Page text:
What’s the first word that comes to mind when you hear the names of former Godfather’s Pizza CEO Herman Cain, former Massachusetts Gov. Mitt Romney and Texas Gov. Rick Perry? If you’re anything like the Americans the Pew Research Center surveyed, it’s “9-9-9,” “Mormon” and “Texas,” respectively.
A survey conducted by Pew and the Washington Post asked 1,007 Americans what the first word that came to mind for the three leading candidates for the Republican nomination.
A plurality of respondents who indicated they had an opinion found Cain’s tax plan, Romney’s religion and Perry’s home state as their single greatest identifiers.
When limited to just Republicans, Romney and Perry’s identifier remain the same while “businessman” edged out “9-9-9” for Cain. In total, 12 percent of respondents provided a positive descriptor for Cain, 11 percent for Romney, and 6 percent for Perry. Fourteen percent of respondents ascribed a negative identifier to Cain, 15 percent to Romney and 25 percent to Perry.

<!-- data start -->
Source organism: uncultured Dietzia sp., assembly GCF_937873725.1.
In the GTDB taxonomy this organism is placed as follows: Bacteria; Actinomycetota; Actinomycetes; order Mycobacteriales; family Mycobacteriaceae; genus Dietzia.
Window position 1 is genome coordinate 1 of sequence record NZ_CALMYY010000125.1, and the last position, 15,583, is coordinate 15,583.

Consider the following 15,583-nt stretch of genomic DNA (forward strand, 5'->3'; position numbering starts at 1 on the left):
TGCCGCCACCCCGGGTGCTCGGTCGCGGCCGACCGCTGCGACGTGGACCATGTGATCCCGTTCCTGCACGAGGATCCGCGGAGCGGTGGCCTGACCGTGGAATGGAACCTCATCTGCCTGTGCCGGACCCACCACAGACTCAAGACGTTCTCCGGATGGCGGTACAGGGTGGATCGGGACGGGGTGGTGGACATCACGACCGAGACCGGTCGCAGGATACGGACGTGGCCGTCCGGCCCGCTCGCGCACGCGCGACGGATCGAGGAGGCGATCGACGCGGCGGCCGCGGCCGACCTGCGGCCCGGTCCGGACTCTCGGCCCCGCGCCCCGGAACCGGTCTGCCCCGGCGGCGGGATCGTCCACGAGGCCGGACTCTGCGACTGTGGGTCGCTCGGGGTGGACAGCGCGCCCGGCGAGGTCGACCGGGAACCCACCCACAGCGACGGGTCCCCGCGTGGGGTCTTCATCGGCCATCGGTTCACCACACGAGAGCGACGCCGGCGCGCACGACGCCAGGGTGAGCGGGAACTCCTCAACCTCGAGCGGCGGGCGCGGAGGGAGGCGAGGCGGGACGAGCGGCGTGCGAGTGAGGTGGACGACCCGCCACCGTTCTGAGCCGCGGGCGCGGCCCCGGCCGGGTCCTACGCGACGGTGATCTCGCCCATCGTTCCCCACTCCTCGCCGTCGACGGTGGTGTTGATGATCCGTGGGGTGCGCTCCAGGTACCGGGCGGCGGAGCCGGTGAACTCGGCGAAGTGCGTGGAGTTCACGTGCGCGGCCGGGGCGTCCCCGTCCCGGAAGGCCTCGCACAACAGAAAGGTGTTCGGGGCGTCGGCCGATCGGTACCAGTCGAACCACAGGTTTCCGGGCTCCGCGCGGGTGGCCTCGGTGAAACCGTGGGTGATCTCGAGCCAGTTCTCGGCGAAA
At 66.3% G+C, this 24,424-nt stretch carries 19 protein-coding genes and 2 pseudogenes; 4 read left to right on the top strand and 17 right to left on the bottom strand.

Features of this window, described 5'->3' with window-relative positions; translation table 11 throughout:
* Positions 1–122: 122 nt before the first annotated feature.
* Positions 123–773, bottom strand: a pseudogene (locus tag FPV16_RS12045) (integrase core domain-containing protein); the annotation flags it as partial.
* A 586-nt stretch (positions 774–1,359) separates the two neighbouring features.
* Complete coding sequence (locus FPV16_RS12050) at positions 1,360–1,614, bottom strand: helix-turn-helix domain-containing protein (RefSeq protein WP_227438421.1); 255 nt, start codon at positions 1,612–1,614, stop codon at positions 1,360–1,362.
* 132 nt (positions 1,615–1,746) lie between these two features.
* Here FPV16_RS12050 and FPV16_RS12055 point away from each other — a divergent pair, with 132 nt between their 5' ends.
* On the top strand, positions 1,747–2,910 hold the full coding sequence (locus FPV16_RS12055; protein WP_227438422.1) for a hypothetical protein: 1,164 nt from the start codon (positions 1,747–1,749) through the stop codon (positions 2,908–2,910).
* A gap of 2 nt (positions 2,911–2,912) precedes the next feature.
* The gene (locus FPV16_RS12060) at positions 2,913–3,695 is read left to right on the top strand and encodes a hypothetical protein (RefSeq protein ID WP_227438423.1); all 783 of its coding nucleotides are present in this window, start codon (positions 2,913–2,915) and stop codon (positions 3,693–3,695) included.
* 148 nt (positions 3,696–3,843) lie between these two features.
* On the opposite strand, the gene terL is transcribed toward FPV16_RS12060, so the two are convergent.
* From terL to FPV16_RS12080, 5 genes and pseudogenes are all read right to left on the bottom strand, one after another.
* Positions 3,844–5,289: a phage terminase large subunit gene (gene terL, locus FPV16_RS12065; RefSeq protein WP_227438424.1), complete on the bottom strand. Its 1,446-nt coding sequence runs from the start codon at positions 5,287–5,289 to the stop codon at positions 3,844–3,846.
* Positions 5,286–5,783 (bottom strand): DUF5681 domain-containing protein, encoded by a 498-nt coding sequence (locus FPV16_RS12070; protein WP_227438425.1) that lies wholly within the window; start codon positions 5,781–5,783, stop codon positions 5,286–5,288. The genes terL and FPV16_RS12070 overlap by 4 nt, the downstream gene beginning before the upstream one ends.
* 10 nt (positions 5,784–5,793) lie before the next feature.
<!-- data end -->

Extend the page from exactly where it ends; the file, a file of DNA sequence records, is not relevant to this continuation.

Among just Republicans and Republican-leaning respondents, Cain received a positive descriptor from 22 percent and a negative descriptor from 5 percent. Romney received a positive descriptor from 18 percent and a negative descriptor from 15 percent. Perry received a positive descriptor from 9 percent and a negative descriptor from 19 percent.
Forty six percent of respondents provided no opinion of Cain, 37 percent provided no opinion of Romney and 46 percent provided no opinion of Perry.
Among the other top descriptors that came to mind for Cain among all respondents were “business,” “interesting,” “good,” “pizza” and “inexperience.” (RELATED: Cain still giving paid speeches)
For Romney, the other top descriptors were “health care,” “flip-flop,” “good,” “no” and “possibility.”
And for Perry, the other top descriptors were “no,” “idiot,” “conservative,” “governor” and “dislike.”